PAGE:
Router Forums banner
1 - 7 of 7 Posts

·
Registered
Joined
·
2 Posts
Discussion Starter · #1 ·
Hey Gang,

I was given a Craftsman router and I was wondering if there is a compatible plunger router attachment that can be used with it. I am somewhat new to the world of routing and I wasn't sure if plunge add-ons are universal (I doubt they are).

Model #: 320.17542
Serial #: S0931Q006670
Speed: 12,000-25,000

Thanks!
 

·
Registered
Joined
·
103 Posts
Welcome to the forum. I didn't have luck Googling for a plunge base, the manual doesn't mention it as an option.

Normally bases aren't universal, there might be a plunge base for another router that fits, but I don't think it is worth buying new, only try it if you can get a used one cheap and are confident the diameter is right. Take your router out of the fixed base, close the latch of the base, measure the diameter across the top, then find another router model with the same diameter.

What router projects do you have in mind? People that use routers a lot often have more than one, you might keep using your Craftsman with the fixed base and buy another model with a plunge base.
 

·
Registered
Joined
·
2 Posts
Discussion Starter · #3 ·
Bob,

I really appreciate your feedback. I did a Google search as well and didn't have any luck.

I am attempting to put dog holes in my bench top and I have made a jig for them and my plan has been to use the router to bore them out. Honestly, I can make due without the plunge router for the time being, but was curious if anyone might know of an option. Sadly, Craftsman hasn't been much help.

Judd
 

·
Registered
Joined
·
103 Posts
3/4" dog holes? I'm not good at accurate vertical hand held drilling, drill a hole in a piece of scrap 1 to 1.5" thick, use that as a drill guide with a twist bit.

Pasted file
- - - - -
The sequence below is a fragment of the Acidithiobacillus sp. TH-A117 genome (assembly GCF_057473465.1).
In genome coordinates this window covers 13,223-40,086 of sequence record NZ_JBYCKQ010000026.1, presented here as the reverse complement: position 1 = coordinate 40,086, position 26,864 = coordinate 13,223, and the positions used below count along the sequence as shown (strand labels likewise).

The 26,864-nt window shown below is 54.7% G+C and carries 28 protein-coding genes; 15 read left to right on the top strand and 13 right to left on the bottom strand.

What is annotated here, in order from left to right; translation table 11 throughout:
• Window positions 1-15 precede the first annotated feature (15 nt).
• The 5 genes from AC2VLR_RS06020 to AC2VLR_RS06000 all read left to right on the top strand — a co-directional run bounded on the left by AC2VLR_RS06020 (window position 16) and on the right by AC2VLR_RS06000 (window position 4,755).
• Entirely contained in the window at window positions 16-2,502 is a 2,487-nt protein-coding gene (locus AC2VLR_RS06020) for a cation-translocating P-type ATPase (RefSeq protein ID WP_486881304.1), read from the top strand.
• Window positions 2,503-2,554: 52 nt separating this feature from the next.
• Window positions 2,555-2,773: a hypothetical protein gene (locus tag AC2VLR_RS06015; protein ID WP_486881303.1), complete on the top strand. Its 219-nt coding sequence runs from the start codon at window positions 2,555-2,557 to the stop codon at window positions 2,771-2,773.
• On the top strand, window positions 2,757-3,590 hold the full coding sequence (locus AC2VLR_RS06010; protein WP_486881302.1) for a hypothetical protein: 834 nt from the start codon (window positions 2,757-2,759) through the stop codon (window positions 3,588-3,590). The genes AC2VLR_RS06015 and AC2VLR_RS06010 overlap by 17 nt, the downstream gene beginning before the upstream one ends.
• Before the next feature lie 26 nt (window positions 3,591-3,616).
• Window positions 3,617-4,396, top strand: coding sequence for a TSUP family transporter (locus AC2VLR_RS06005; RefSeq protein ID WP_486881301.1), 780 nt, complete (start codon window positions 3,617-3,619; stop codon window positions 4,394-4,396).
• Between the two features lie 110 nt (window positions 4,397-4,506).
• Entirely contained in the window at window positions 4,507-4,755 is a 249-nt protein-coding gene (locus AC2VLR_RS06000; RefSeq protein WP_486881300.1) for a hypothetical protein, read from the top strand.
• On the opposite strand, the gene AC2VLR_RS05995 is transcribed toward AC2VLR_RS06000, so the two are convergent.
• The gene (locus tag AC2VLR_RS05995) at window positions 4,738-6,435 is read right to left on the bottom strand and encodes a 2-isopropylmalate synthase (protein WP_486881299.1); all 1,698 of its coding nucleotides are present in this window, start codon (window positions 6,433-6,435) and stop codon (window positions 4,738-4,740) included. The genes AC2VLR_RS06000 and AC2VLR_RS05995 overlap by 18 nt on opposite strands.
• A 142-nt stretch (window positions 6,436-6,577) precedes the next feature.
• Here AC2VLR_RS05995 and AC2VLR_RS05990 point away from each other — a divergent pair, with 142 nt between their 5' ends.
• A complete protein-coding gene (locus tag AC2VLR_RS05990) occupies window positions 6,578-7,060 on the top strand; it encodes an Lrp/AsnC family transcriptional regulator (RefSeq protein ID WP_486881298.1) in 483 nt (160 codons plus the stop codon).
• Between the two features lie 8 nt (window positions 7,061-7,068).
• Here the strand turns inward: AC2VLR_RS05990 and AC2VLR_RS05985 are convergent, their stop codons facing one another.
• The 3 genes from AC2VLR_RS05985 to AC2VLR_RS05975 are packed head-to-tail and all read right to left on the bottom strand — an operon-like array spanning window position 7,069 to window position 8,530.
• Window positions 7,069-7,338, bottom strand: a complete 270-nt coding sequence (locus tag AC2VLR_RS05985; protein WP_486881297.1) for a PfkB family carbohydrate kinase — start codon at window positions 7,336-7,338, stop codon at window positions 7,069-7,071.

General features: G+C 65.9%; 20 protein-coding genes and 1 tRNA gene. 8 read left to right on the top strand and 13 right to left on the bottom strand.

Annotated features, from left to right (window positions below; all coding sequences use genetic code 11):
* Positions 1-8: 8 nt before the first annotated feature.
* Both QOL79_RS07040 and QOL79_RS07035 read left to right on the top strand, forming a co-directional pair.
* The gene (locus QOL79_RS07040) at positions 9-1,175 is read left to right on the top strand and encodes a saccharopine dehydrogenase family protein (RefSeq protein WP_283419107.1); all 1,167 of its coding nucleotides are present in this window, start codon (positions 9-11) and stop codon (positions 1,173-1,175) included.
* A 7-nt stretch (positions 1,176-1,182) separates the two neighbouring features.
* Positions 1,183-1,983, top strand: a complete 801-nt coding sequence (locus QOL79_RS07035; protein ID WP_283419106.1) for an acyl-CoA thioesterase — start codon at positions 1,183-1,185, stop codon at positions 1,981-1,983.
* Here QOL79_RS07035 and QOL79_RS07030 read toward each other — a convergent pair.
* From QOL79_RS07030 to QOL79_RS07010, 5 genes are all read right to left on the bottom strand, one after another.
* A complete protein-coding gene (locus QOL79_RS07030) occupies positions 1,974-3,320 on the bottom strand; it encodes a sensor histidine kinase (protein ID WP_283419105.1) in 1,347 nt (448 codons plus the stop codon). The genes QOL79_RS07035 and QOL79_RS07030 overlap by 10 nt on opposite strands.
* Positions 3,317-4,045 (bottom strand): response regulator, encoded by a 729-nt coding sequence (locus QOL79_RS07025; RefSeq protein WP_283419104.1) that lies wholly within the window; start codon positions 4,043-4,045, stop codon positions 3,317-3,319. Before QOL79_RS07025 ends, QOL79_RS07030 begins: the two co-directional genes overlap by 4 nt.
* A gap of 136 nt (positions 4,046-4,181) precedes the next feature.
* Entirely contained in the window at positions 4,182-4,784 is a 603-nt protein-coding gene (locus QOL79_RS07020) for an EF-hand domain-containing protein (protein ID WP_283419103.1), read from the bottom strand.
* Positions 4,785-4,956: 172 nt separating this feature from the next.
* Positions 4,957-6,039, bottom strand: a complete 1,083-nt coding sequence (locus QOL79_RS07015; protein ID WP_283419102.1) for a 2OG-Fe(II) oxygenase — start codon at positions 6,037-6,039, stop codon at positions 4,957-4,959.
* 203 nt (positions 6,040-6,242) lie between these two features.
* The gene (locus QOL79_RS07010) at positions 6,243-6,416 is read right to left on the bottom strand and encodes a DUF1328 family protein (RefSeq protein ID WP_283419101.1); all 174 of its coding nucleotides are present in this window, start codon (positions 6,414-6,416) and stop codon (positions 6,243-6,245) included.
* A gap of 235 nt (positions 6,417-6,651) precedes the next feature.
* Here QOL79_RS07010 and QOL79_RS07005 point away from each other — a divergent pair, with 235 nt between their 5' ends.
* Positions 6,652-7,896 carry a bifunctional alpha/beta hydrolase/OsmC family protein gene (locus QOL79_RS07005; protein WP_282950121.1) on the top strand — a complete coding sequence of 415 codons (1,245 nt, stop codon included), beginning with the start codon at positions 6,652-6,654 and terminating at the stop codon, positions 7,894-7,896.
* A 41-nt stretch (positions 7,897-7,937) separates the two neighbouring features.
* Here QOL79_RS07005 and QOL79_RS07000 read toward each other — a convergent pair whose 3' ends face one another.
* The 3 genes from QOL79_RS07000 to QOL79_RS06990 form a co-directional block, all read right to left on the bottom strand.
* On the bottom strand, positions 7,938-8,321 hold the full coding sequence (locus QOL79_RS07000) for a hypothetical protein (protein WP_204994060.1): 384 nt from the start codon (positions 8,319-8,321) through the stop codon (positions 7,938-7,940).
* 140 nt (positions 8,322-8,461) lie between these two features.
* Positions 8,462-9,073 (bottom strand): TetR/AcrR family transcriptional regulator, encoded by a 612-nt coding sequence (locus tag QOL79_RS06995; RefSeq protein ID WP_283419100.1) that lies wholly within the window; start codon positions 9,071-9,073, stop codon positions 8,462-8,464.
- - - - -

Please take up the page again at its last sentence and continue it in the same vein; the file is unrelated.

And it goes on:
If you don't have a drill press to make the guide you can glue 4 pieces of wood together with 3/4" hole.
 

·
Registered
Joined
·
20,663 Posts
I don't think dog holes need to be a perfect 90 degrees. Look around for a drill guide. Or if you have a drill press, take a block of wood, then drill a 3/4 hole straight through. Use that as a guide. I'd use brad point bits with the spur on the side. If you mount the shop made guide between two blocks of 3/4 wood, it will make a bridge so that your shavings can escape. Drill about half an inch, then pull the bit out to clear shavings, then go back. I found a couple on Amazon, but you can most likely find a cheapo at Harbor Freight that will do the job.
 

·
Registered
Joined
·
2,039 Posts
Welcome to the forum. The above advice is the way I'd go and likely less expensive then buying a long 3/4" spiral bit. Do yourself a favor and remember when laying out the holes to double check directly below for any support or other peices that aren't aprt of the wood bench top. Want to know how I know this.......? Catching a brace screw or vise part doesn't usually end well and language can become wild and loose. Just saying.
 
1 - 7 of 7 Posts
Top